Errol Morris: The Thinking Man’s Detective

The documentary filmmaker has become America’s most surprising and provocative public intellectual

You probably know Errol Morris as an Oscar-winning documentary filmmaker. Roger Ebert called his first film, Gates of Heaven, one of "the ten greatest films ever made." (Dina Rudick / The Boston Globe / Getty Images)
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My favorite private-eye trick is the one I learned about from Errol Morris.

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You probably know Morris as an Oscar-winning documentary filmmaker. Roger Ebert called his first film, Gates of Heaven, one of “the ten greatest films ever made.” With The Thin Blue Line, Morris dramatically freed an innocent man imprisoned on a murder rap. In The Fog of War he extracted a confession from Robert McNamara, getting the tightly buttoned-up technocrat to admit “[we] were behaving as war criminals” for planning the 1945 firebombing of Tokyo, which burned to death 100,000 civilians in a single night.

You may also know that Morris is the author of the recent massive, fascinating book called Believing Is Seeing: Observations on the Mysteries of Photography, which won rave reviews for the way it looks not just into the frame of a photo but behind, beneath it—the way truth is “framed” in every sense of the word.

You may even think, as I do, that Morris has become one of America’s most idiosyncratic, prolific and provocative public intellectuals.

But what’s less well known about Morris is that he brings to his work the invaluable experience he picked up working as a private eye. And he hasn’t given up the private-eye impulse: He’s back on the case, two cases actually—two of the most electrifying and controversial cases in the past half century.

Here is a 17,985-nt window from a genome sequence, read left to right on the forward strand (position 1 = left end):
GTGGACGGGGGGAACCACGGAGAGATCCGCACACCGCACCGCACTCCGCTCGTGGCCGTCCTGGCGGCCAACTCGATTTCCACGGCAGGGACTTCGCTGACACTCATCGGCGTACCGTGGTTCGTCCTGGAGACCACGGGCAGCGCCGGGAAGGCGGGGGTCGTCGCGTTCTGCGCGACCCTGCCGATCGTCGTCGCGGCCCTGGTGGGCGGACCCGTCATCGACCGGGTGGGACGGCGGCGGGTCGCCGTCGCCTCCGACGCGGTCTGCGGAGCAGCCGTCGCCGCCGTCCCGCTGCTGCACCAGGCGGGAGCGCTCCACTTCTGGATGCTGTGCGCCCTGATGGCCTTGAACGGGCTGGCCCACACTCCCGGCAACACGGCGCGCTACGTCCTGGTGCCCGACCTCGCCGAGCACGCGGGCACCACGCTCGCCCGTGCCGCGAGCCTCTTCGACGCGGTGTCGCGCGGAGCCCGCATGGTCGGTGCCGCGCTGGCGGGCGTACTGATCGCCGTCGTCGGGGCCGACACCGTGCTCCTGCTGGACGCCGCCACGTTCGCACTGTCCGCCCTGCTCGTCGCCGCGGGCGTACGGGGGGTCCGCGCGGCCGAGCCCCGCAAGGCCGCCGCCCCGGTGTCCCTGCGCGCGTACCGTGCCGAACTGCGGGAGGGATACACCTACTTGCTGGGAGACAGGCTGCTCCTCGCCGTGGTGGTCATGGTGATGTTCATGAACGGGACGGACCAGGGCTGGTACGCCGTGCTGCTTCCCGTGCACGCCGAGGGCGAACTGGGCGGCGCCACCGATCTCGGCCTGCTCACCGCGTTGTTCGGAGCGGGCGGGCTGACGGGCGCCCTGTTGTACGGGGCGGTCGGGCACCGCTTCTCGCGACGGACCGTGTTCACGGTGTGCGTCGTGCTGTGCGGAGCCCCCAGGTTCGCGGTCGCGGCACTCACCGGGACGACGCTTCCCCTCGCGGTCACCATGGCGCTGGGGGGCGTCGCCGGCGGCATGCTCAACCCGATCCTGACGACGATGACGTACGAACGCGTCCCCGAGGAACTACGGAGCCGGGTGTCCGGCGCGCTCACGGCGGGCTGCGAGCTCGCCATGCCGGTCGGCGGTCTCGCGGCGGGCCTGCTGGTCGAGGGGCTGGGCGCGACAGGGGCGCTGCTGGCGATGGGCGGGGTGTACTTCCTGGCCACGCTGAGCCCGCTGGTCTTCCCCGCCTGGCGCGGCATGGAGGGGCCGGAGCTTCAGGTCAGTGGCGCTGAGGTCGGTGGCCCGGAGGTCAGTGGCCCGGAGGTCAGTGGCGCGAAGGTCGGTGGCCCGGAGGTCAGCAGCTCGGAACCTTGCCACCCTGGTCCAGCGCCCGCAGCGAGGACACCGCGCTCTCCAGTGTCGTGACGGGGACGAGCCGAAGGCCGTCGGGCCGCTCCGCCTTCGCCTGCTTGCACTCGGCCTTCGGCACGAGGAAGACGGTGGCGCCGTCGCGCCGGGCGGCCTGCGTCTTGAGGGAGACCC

Born in suburban Long Island, Morris graduated from the University of Wisconsin. After a stint of cello study in France, he talked his way into the Princeton graduate philosophy seminar of Thomas Kuhn, an icon of postmodernism, the man who coined the term “paradigm shift.” It wasn’t exactly a meeting of the minds. In fact, it almost cracked Morris’ skull, which is what Kuhn seemed to be aiming to do at the climax of an argument when the esteemed philosopher threw an ashtray at Morris’ head.

“The Ashtray,” Morris’ five-part, 20,000-word account of that episode and their philosophical clash over the nature of truth, is a good introduction to the unique kind of writing he’s doing now. (Don’t miss the section on the obscure Greek philosopher of irrationalism, Hippasus of Metapontum, a digression worthy of Jorge Luis Borges.)

After the ashtray incident, Morris eventually did two stints as a private eye. If there is one subtext to all of Morris’ subsequent films and writings, it is the private eye’s creed, the anti-postmodernist belief that “the truth is out there.” Truth may be elusive, it may even be unknowable, but that doesn’t mean, as postmodernists aver, that reality is just a matter of subjective perspectives, that one way of seeing things is just as good as another.

“I’m amazed,” Morris said when we spoke recently, “that you still see this nonsense all over the place, that truth is relative, that truth is subjective. People still cling to it.” He calls these ideas “repulsive, repugnant. And what’s the other word? False.”

But I digress (something impossible to avoid in writing about Errol Morris). I wanted to tell you about his private-eye trick, which he learned from a hard-bitten partner.

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